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Rep. Bob Inglis Describes Being a Tea Party Casualty

August 3rd, 2010 at 3:07 pm | 17 Comments |

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In an extensive interview with Mother Jones, Rep. Bob Inglis describes what it is like to be a reasonable Republican who has become a victim of the Tea Party:

It was the middle of a tough primary contest, and Rep. Bob Inglis (R-S.C.) had convened a small meeting with donors who had contributed thousands of dollars to his previous campaigns. But this year, as Inglis faced a challenge from tea party-backed Republican candidates claiming Inglis wasn’t sufficiently conservative, these donors hadn’t ponied up. Inglis’ task: Get them back on the team. “They were upset with me,” Inglis recalls. “They are all Glenn Beck watchers.” About 90 minutes into the meeting, as he remembers it, “They say, ‘Bob, what don’t you get? Barack Obama is a socialist, communist Marxist who wants to destroy the American economy so he can take over as dictator. Health care is part of that. And he wants to open up the Mexican border and turn [the US] into a Muslim nation.’” Inglis didn’t know how to respond.

As he tells this story, the veteran lawmaker is sitting in his congressional office, which he will have to vacate in a few months. On June 22, he was defeated in the primary runoff by Spartanburg County 7th Circuit Solicitor Trey Gowdy, who had assailed Inglis for supposedly straying from his conservative roots, pointing to his vote for the bank bailout and against George W. Bush’s surge in Iraq. Inglis, who served six years in Congress during the 1990s as a conservative firebrand before being reelected to the House in 2004, had also ticked off right-wingers in the state’s 4th Congressional District by urging tea-party activists to “turn Glenn Beck off” and by calling on Rep. Joe Wilson (R-S.C.) to apologize for shouting “You lie!” at Obama during the president’s State of the Union address. For this, Inglis, who boasts (literally) a 93 percent lifetime rating from the American Conservative Union, received the wrath of the tea party, losing to Gowdy 71 to 29 percent. In the weeks since, Inglis has criticized Republican House leaders for acquiescing to a poisonous, tea party-driven “demagoguery“ that he believes will undermine the GOP’s long-term credibility. And he’s freely recounting his frustrating interactions with tea party types, while noting that Republican leaders are pushing rhetoric tainted with racism, that conservative activists are dabbling in anti-Semitic conspiracy theory nonsense, and that Sarah Palin celebrates ignorance.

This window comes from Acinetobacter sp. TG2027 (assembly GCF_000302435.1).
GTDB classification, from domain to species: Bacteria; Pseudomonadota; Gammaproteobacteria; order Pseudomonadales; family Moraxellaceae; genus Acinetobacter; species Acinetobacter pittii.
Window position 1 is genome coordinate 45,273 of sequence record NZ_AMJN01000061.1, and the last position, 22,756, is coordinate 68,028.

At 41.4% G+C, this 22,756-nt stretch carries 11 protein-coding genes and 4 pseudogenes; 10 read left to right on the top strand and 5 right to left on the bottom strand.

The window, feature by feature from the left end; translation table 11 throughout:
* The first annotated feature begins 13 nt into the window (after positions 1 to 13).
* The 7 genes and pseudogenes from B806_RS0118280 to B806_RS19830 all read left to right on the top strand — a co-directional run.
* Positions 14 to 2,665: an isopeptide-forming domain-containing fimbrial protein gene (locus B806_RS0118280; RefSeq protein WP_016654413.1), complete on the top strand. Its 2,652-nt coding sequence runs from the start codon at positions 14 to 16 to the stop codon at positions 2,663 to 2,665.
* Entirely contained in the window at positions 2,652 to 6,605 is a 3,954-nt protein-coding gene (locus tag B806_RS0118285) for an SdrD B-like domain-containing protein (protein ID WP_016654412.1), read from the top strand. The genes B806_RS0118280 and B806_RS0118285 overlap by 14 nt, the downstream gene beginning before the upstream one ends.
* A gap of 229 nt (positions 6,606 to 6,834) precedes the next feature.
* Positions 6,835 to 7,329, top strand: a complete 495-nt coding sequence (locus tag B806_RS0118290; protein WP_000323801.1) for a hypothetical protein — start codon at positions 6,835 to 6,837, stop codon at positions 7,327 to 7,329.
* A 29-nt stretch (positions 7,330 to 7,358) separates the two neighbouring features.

The week after that meeting with his past funders—whom he failed to bring back into the fold—Inglis asked House Republican leader John Boehner what he would have told this group of Obama-bashers. Inglis recalls what happened:

[Boehner] said, “I would have told them that it’s not quite that bad. We disagree with him on the issues.” I said, “Hold on Boehner, that doesn’t work. Let me tell you, I tried that and it did not work.” I said [to Boehner], “If you’re going to lead these people and the fearful stampede to the cliff that they’re heading to, you have to turn around and say over your shoulder, ‘Hey, you don’t know the half of it.’”

In other words, feed and fuel the anger and paranoia of the right.

During his primary campaign, Inglis repeatedly encountered enraged conservatives whom he couldn’t—or wouldn’t—satisfy. Shortly before the runoff primary election, Inglis met with about a dozen tea party activists at the modest ranch-style home of one of them. Here’s what took place:

I sat down, and they said on the back of your Social Security card, there’s a number. That number indicates the bank that bought you when you were born based on a projection of your life’s earnings, and you are collateral. We are all collateral for the banks. I have this look like, “What the heck are you talking about?” I’m trying to hide that look and look clueless. I figured clueless was better than argumentative. So they said, “You don’t know this?! You are a member of Congress, and you don’t know this?!” And I said, “Please forgive me. I’m just ignorant of these things.” And then of course, it turned into something about the Federal Reserve and the Bilderbergers and all that stuff. And now you have the feeling of anti-Semitism here coming in, mixing in. Wow.

Later, Inglis mentioned this meeting to another House member: “He said, ‘You mean you sat there for more than 10 minutes?’ I said, ‘Well, I had to. We were between primary and runoff.’ I had a two-week runoff. Oh my goodness. How do you…” Inglis trails off, shaking his head.

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17 Comments so far ↓

  • LFC

    “They were upset with me,” Inglis recalls. “They are all Glenn Beck watchers.” About 90 minutes into the meeting, as he remembers it, “They say, ‘Bob, what don’t you get? Barack Obama is a socialist, communist Marxist who wants to destroy the American economy so he can take over as dictator. Health care is part of that. And he wants to open up the Mexican border and turn [the US] into a Muslim nation.’” Inglis didn’t know how to respond.